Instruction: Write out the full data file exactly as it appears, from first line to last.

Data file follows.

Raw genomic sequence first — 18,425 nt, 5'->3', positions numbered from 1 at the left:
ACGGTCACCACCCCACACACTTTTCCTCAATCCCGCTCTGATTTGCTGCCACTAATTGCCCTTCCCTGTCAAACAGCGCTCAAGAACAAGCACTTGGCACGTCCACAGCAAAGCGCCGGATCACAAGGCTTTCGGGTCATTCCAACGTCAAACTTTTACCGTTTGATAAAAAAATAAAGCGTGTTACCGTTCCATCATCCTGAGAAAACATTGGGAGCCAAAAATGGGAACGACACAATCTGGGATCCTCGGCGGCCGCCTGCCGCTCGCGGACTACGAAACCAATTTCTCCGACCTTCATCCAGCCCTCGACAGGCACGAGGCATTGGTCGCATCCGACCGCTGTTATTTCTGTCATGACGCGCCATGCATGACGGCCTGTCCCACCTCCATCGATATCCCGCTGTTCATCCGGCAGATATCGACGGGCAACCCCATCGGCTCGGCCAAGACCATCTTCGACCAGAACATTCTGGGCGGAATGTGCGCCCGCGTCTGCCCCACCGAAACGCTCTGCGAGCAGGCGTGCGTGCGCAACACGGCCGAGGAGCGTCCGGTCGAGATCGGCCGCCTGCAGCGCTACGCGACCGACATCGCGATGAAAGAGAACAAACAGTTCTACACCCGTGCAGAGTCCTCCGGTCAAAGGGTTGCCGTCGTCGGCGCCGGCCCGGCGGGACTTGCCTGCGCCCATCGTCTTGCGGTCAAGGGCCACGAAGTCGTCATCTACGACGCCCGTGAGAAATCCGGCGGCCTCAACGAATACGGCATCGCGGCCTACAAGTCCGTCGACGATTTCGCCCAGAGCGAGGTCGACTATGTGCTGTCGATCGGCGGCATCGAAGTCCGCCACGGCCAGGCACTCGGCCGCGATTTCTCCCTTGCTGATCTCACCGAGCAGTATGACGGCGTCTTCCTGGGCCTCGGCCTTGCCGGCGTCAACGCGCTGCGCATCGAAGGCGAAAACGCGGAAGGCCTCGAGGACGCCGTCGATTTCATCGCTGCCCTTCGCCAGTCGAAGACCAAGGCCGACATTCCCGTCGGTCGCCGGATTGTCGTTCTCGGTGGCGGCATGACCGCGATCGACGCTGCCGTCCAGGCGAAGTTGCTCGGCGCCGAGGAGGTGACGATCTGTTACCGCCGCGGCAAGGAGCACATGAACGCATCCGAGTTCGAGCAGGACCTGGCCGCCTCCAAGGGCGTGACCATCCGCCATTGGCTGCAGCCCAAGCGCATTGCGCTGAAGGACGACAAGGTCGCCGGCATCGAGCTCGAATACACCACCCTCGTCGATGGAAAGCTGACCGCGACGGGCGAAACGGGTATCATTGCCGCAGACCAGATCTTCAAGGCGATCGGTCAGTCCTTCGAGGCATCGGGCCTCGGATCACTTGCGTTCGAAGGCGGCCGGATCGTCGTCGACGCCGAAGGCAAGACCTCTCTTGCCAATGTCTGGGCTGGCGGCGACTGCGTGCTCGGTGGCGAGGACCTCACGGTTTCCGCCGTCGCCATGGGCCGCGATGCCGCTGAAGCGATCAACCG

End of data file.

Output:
Raw genomic sequence first — 18,425 nt, 5'->3', positions numbered from 1 at the left:
ACGGTCACCACCCCACACACTTTTCCTCAATCCCGCTCTGATTTGCTGCCACTAATTGCCCTTCCCTGTCAAACAGCGCTCAAGAACAAGCACTTGGCACGTCCACAGCAAAGCGCCGGATCACAAGGCTTTCGGGTCATTCCAACGTCAAACTTTTACCGTTTGATAAAAAAATAAAGCGTGTTACCGTTCCATCATCCTGAGAAAACATTGGGAGCCAAAAATGGGAACGACACAATCTGGGATCCTCGGCGGCCGCCTGCCGCTCGCGGACTACGAAACCAATTTCTCCGACCTTCATCCAGCCCTCGACAGGCACGAGGCATTGGTCGCATCCGACCGCTGTTATTTCTGTCATGACGCGCCATGCATGACGGCCTGTCCCACCTCCATCGATATCCCGCTGTTCATCCGGCAGATATCGACGGGCAACCCCATCGGCTCGGCCAAGACCATCTTCGACCAGAACATTCTGGGCGGAATGTGCGCCCGCGTCTGCCCCACCGAAACGCTCTGCGAGCAGGCGTGCGTGCGCAACACGGCCGAGGAGCGTCCGGTCGAGATCGGCCGCCTGCAGCGCTACGCGACCGACATCGCGATGAAAGAGAACAAACAGTTCTACACCCGTGCAGAGTCCTCCGGTCAAAGGGTTGCCGTCGTCGGCGCCGGCCCGGCGGGACTTGCCTGCGCCCATCGTCTTGCGGTCAAGGGCCACGAAGTCGTCATCTACGACGCCCGTGAGAAATCCGGCGGCCTCAACGAATACGGCATCGCGGCCTACAAGTCCGTCGACGATTTCGCCCAGAGCGAGGTCGACTATGTGCTGTCGATCGGCGGCATCGAAGTCCGCCACGGCCAGGCACTCGGCCGCGATTTCTCCCTTGCTGATCTCACCGAGCAGTATGACGGCGTCTTCCTGGGCCTCGGCCTTGCCGGCGTCAACGCGCTGCGCATCGAAGGCGAAAACGCGGAAGGCCTCGAGGACGCCGTCGATTTCATCGCTGCCCTTCGCCAGTCGAAGACCAAGGCCGACATTCCCGTCGGTCGCCGGATTGTCGTTCTCGGTGGCGGCATGACCGCGATCGACGCTGCCGTCCAGGCGAAGTTGCTCGGCGCCGAGGAGGTGACGATCTGTTACCGCCGCGGCAAGGAGCACATGAACGCATCCGAGTTCGAGCAGGACCTGGCCGCCTCCAAGGGCGTGACCATCCGCCATTGGCTGCAGCCCAAGCGCATTGCGCTGAAGGACGACAAGGTCGCCGGCATCGAGCTCGAATACACCACCCTCGTCGATGGAAAGCTGACCGCGACGGGCGAAACGGGTATCATTGCCGCAGACCAGATCTTCAAGGCGATCGGTCAGTCCTTCGAGGCATCGGGCCTCGGATCACTTGCGTTCGAAGGCGGCCGGATCGTCGTCGACGCCGAAGGCAAGACCTCTCTTGCCAATGTCTGGGCTGGCGGCGACTGCGTGCTCGGTGGCGAGGACCTCACGGTTTCCGCCGTCGCCATGGGCCGCGATGCCGCTGAAGCGATCAACCG